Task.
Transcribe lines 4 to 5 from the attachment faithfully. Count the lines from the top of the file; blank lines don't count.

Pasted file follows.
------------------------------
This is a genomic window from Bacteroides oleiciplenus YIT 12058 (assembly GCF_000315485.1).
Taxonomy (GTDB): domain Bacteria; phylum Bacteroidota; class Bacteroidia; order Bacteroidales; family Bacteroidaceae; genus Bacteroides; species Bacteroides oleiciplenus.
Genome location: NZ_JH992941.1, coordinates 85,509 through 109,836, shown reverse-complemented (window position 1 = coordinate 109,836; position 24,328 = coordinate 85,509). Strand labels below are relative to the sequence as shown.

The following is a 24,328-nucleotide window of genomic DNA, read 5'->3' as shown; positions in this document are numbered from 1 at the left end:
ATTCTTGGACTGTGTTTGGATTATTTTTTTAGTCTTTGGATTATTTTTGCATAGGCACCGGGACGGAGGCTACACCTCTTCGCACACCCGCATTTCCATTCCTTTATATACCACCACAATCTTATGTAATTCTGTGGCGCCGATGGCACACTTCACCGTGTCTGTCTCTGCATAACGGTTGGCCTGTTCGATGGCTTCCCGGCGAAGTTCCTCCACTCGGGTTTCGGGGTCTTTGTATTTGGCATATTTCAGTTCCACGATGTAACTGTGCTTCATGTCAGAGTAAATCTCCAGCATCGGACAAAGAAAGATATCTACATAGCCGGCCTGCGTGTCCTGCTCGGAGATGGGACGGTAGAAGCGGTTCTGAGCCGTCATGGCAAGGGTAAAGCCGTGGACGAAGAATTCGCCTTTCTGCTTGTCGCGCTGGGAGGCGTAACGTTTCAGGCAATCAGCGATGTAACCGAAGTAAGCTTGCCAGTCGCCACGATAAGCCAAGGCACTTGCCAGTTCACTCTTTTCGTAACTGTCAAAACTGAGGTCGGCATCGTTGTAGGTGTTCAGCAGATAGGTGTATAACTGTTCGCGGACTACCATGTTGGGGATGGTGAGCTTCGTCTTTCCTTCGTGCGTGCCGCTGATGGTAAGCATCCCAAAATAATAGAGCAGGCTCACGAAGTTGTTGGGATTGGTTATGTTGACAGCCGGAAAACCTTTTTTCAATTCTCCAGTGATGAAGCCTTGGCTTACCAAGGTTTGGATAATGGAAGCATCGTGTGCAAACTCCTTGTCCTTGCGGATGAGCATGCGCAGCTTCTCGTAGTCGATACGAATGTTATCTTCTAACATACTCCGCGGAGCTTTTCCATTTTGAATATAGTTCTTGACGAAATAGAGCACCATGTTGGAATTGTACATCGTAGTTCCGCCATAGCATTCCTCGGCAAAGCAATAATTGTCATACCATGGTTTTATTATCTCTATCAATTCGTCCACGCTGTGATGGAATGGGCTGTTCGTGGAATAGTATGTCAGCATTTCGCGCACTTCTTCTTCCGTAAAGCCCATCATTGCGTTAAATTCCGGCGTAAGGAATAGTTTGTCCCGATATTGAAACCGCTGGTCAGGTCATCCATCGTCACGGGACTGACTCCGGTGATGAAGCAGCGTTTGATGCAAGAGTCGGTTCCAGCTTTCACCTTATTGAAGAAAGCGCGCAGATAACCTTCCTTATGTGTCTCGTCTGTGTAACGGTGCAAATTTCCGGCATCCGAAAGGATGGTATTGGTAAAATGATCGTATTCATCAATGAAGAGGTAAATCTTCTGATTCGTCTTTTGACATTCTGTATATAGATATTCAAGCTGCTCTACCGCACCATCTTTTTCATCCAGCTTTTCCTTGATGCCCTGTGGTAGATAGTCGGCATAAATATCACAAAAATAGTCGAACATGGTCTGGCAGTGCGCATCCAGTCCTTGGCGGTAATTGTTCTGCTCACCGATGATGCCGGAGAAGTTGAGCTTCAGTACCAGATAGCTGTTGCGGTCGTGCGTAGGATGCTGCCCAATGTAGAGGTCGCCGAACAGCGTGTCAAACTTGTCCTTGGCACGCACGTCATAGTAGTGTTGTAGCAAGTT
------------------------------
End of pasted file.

The following is a 24,328-nucleotide window of genomic DNA, read 5'->3' as shown; positions in this document are numbered from 1 at the left end:
ATTCTTGGACTGTGTTTGGATTATTTTTTTAGTCTTTGGATTATTTTTGCATAGGCACCGGGACGGAGGCTACACCTCTTCGCACACCCGCATTTCCATTCCTTTATATACCACCACAATCTTATGTAATTCTGTGGCGCCGATGGCACACTTCACCGTGTCTGTCTCTGCATAACGGTTGGCCTGTTCGATGGCTTCCCGGCGAAGTTCCTCCACTCGGGTTTCGGGGTCTTTGTATTTGGCATATTTCAGTTCCACGATGTAACTGTGCTTCATGTCAGAGTAAATCTCCAGCATCGGACAAAGAAAGATATCTACATAGCCGGCCTGCGTGTCCTGCTCGGAGATGGGACGGTAGAAGCGGTTCTGAGCCGTCATGGCAAGGGTAAAGCCGTGGACGAAGAATTCGCCTTTCTGCTTGTCGCGCTGGGAGGCGTAACGTTTCAGGCAATCAGCGATGTAACCGAAGTAAGCTTGCCAGTCGCCACGATAAGCCAAGGCACTTGCCAGTTCACTCTTTTCGTAACTGTCAAAACTGAGGTCGGCATCGTTGTAGGTGTTCAGCAGATAGGTGTATAACTGTTCGCGGACTACCATGTTGGGGATGGTGAGCTTCGTCTTTCCTTCGTGCGTGCCGCTGATGGTAAGCATCCCAAAATAATAGAGCAGGCTCACGAAGTTGTTGGGATTGGTTATGTTGACAGCCGGAAAACCTTTTTTCAATTCTCCAGTGATGAAGCCTTGGCTTACCAAGGTTTGGATAATGGAAGCATCGTGTGCAAACTCCTTGTCCTTGCGGATGAGCATGCGCAGCTTCTCGTAGTCGATACGAATGTTATCTTCTAACATACTCCGCGGAGCTTTTCCATTTTGAATATAGTTCTTGACGAAATAGAGCACCATGTTGGAATTGTACATCGTAGTTCCGCCATAGCATTCCTCGGCAAAGCAATAATTGTCATACCATGGTTTTATTATCTCTATCAATTCGTCCACGCTGTGATGGAATGGGCTGTTCGTGGAATAGTATGTCAGCATTTCGCGCACTTCTTCTTCCGTAAAGCCCATCATTGCGTTAAATTCCGGCGTAAGGAATAGTTTGTCCCGATATTGAAACCGCTGGTCAGGTCATCCATCGTCACGGGACTGACTCCGGTGATGAAGCAGCGTTTGATGCAAGAGTCGGTTCCAGCTTTCACCTTATTGAAGAAAGCGCGCAGATAACCTTCCTTATGTGTCTCGTCTGTGTAACGGTGCAAATTTCCGGCATCCGAAAGGATGGTATTGGTAAAATGATCGTATTCATCAATGAAGAGGTAAATCTTCTGATTCGTCTTTTGACATTCTGTATATAGATATTCAAGCTGCTCTACCGCACCATCTTTTTCATCCAGCTTTTCCTTGATGCCCTGTGGTAGATAGTCGGCATAAATATCACAAAAATAGTCGAACATGGTCTGGCAGTGCGCATCCAGTCCTTGGCGGTAATTGTTCTGCTCACCGATGATGCCGGAGAAGTTGAGCTTCAGTACCAGATAGCTGTTGCGGTCGTGCGTAGGATGCTGCCCAATGTAGAGGTCGCCGAACAGCGTGTCAAACTTGTCCTTGGCACGCACGTCATAGTAGTGTTGTAGCAAGTT